Crossposted from DemocraticDiva.com
Probably the best non-voter file or ISIL related takes on last Saturday’s Democratic debate:
— El Çid (@EnBuenora) December 20, 2015
Nobody really expects Dad to explain his grandiose impractical schemes. But Mom has to pay bills, feed the family. https://t.co/gEKr7iNFFR
— Billmon (@billmon1) December 20, 2015
I mean, right? I’ll just add that “Mom” (Democrat) is proposing things that help people not considered important to the Very Serious People – the poor, women, children, students, minorities, etc. – while “Dad” (Republican) wants to spend oodles of money (what deficit?) on the cool tax cuts, privatization schemes, and military adventures that the owners of TV networks love. Thus, President Obama had to account for every dime spent on the 2009 stimulus (and make it about a third tax cuts) and demonstrate that the Affordable Health Care Act would “bend the cost curve” (AKA save the government money) rather than emphasize how millions of Americans should have access to health care coverage and maybe not die prematurely or go bankrupt surviving, regardless of cost. Despite these concessions, the President’s accomplishments have been regarded with skepticism, if not outright derision, by pundits and Beltway insiders famously indifferent to the problems of working class people.
President Bush before him was under no such pressures, for he was buying himself a sweet Hummer made of tax cut fairy magic. David Brooks circa 2001 was so excited!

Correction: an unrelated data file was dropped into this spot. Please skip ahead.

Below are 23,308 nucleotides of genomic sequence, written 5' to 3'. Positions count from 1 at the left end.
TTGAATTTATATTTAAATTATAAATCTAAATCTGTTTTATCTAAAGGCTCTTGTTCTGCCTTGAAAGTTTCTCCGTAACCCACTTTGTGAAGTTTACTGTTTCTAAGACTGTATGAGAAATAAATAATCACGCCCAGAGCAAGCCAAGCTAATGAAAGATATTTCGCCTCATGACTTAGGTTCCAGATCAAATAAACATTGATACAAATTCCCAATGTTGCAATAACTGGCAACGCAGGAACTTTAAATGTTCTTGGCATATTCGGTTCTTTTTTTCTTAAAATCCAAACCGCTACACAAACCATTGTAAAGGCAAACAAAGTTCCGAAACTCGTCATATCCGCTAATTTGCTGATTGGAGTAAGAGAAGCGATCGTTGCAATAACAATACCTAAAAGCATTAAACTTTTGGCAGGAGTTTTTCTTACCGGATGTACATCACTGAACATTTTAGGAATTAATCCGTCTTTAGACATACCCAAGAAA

In other words, if you wade through the economic literature, it’s hard not to agree with the Cleveland Fed’s Jerry Jordan: We are living at a once-in-a-generation moment of economic opportunity. As productivity grows, the economy will grow. As the economy grows, revenues will grow, maybe beyond what the CBO projects. The real question about the Bush tax cuts, then, is not, Can we afford them? The real question is, Why are they so small?
They are not small in a dollar sense. They are intellectually small. Now, maybe for the last time in our lives, we have the financial opportunity to enact fundamental changes. We will have enough revenue to allow us to reform our entire tax system. We can simplify it, cut it, and turn it into a system Americans will at least regard as fair. We have the chance to reform our entitlement system, and much else. Bill Clinton squandered the first three years of this opportunity. The Bush administration promises fundamental Social Security reform.
Sure, some of the money for Dad’s tricked-out gas guzzler was going to have to come from the grocery money and Grandma’s widow’s mite because fuck her. You want to see Dad rolling in some embarrassing, beat-up minivan? What are you, some kind of emasculating commie? And are you sure you and the kids really need those food stamps?
Seriously, pay attention to how Republicans running for President now are asked about their hyooge tax cut plans.
As unorthodox or wildly unrealistic as some of these tax plans may be, economist Mark Zandi of Moody’s Analytics said he still finds them overall to be “therapeutic” in that they’re opening up the discussions to where nothing is off limits.
Of course, he said, it would be a totally different matter if one of them actually became president and had to execute on the idea. One of the most distinctive features uniting the candidates’ plans is that there’s very little in them about how they would balance the budget.
“They’re massive cuts,” Zandi says. “It’s hard to make it all add up.”
It’s not Dad’s job to figure out how his toys new toys will be paid for! It’s the rest of the family’s duty to suck it up and go without.